On May 18, 2023, the United States Supreme Court ruled in favor of famed rock photographer Lynn Goldsmith against the Andy Warhol Foundation for the Visual Arts, Inc.’s (AWF),[1] in a long-awaited decision impacting fair use under Section 107(1) of the Copyright Act. The opinion written by Justice Sotomayor, in which Justices Thomas, Alito, Gorsuch, Kavanaugh, Barrett and Jackson joined, held that the “purpose and character” of AWF’s commercial use of Warhol’s portraits of Prince shared the same commercial purpose of the original photograph taken by Ms. Goldsmith and, as a result, did not constitute fair use.[2] The Court’s decision affirmed the ruling of the Second Circuit Court of Appeals, which held that the Warhol work was derivative of the original, and noted that “the new expression may be relevant to whether a copying use has a sufficiently distinct purpose or character” but that factor was not dispositive by itself.[3] The Court found that the Warhol Foundation’s licensing of the Orange Prince to Conde Nast did not have a sufficiently different purpose as the Goldsmith photograph because both were “portraits of Prince used in magazines to illustrate stories about Prince.”[4]


The case concerns an orange silkscreen portrait of the artist formerly known as Prince created by Warhol, referred to as “Orange Prince,” which was created by Warhol from a black-and-white photograph taken by Goldsmith to illustrate an article in Newsweek. In 1984, Goldsmith gave Vanity Fair permission to use the photograph in a new commissioned purple silkscreen portrait by Warhol that appeared in the magazine’s November issue. Unbeknownst to Goldsmith, Warhol also created fifteen other works based on the photograph, including Orange Prince.

In 2016, Vanity Fair licensed Orange Prince from AWF for the cover of their commemorative issue about Prince. Goldsmith was not paid or credited for this use. When Goldsmith issued a cease and desist letter claiming copyright infringement, AWF brought a declaratory judgment action asserting that its use of Goldsmith’s photograph in Orange Prince was protected under the Copyright Act’s fair use doctrine. While the District Court ruled in favor of AWF holding that the minimal modifications to the original Goldsmith photograph were transformative, the Second Circuit reversed. The Second Circuit held that the fair use factors under Section 107 of the Copyright Act weighed in favor of Goldsmith, stating “the secondary work itself must reasonably be perceived as embodying an entirely distinct artistic purpose, one that conveys a ‘new meaning or message’ entirely separate from its source material. . . . While we cannot, nor do we attempt to, catalog all of the ways in which an artist may achieve that end, we note that the works that have done so thus far have themselves been distinct works of art that draw from numerous sources, rather than works that simply alter or recast a single work with a new aesthetic.”[5] Following the Supreme Court’s decision in 2021 in Google LLC v. Oracle America,[6] the Second Circuit withdrew its opinion and issued a slightly amended opinion. The Supreme Court granted certiorari in March 28, 2022, presenting the question of whether a work of art is “transformative” for purposes of a fair use defense under the Copyright Act (17 U.S.C. § 107), “when it conveys a different meaning or message from its source material. . . .”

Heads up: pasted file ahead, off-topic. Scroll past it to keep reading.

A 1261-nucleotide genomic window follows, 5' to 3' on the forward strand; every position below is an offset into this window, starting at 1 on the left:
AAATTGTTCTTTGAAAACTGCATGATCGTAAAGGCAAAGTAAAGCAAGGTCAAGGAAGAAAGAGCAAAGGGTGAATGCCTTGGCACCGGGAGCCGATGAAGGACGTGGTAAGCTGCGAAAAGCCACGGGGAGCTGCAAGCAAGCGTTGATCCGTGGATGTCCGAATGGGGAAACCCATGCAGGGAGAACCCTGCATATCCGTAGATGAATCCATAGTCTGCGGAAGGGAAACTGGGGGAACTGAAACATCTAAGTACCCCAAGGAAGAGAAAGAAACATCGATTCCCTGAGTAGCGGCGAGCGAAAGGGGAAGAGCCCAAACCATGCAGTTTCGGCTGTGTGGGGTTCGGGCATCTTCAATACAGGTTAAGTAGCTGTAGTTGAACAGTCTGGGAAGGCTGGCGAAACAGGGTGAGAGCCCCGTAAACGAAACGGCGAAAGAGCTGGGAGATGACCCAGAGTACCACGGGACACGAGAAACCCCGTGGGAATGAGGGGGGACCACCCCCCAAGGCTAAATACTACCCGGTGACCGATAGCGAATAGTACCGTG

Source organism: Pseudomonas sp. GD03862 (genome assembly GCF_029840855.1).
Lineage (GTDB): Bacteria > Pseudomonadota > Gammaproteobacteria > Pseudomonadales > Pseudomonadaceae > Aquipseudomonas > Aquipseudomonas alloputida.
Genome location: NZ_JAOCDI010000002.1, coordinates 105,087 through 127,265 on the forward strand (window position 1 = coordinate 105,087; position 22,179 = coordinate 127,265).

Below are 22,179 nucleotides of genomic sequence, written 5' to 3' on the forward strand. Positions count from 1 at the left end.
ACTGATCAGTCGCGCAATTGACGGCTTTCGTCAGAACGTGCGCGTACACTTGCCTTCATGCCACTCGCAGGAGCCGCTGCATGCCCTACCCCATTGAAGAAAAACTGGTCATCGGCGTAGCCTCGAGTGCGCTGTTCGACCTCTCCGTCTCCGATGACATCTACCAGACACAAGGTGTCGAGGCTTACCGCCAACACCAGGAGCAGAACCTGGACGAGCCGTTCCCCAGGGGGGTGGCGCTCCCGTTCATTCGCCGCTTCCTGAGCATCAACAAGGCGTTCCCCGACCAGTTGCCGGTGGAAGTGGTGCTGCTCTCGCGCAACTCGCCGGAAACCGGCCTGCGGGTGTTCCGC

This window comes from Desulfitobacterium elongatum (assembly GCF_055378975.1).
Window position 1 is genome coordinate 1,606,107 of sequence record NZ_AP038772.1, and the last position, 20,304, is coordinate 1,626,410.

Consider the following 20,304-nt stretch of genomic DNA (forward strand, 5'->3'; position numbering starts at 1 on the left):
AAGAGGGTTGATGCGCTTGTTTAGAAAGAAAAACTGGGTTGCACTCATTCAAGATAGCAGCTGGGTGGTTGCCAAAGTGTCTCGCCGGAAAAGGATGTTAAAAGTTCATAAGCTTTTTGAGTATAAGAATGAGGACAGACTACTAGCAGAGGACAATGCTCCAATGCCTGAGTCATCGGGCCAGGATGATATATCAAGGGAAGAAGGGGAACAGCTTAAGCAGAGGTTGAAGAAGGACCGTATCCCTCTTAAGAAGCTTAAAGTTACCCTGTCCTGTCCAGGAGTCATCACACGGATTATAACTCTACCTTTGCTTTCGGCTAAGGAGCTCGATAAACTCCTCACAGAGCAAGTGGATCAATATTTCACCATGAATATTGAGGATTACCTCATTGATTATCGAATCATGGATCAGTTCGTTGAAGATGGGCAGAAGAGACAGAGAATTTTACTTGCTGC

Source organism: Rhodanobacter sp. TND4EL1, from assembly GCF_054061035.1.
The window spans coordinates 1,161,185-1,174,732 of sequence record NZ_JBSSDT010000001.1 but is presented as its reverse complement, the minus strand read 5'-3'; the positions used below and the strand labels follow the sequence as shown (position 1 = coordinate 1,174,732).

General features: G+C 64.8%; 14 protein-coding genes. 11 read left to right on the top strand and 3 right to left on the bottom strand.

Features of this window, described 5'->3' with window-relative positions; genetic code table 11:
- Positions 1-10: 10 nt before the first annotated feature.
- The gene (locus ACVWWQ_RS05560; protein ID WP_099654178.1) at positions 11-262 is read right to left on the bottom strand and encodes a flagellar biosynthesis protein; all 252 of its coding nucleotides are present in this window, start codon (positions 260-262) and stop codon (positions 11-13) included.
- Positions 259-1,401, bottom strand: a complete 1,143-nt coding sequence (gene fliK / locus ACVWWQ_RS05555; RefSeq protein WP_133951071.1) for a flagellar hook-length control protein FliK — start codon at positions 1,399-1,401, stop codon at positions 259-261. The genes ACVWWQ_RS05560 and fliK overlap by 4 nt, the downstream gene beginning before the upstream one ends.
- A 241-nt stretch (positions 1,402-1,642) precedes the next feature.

How the Court’s Decision Impacts the Application of the Copyright Fair Use Defense

Fair use is a statutory defense to copyright infringement that allows one to use copyrighted materials without the permission of the rightsholder under certain limited circumstances. Section 107 of the Copyright Act provides that “fair use of a copyrighted work … for purposes such as criticism, comment, news reporting, teaching … scholarship, or research is not an infringement of copyright.”[7] The statute sets forth the following four factors for courts to weigh in determining whether a use of a protected work constitutes a fair use:

  1. The purpose and character of the use, including whether the use is commercial in nature.
  2. The nature of the copyrighted work.
  3. The amount and substantiality of the portion used in relation to the copyrighted work.
  4. The effect upon the potential market for or value of the copyrighted work.[8]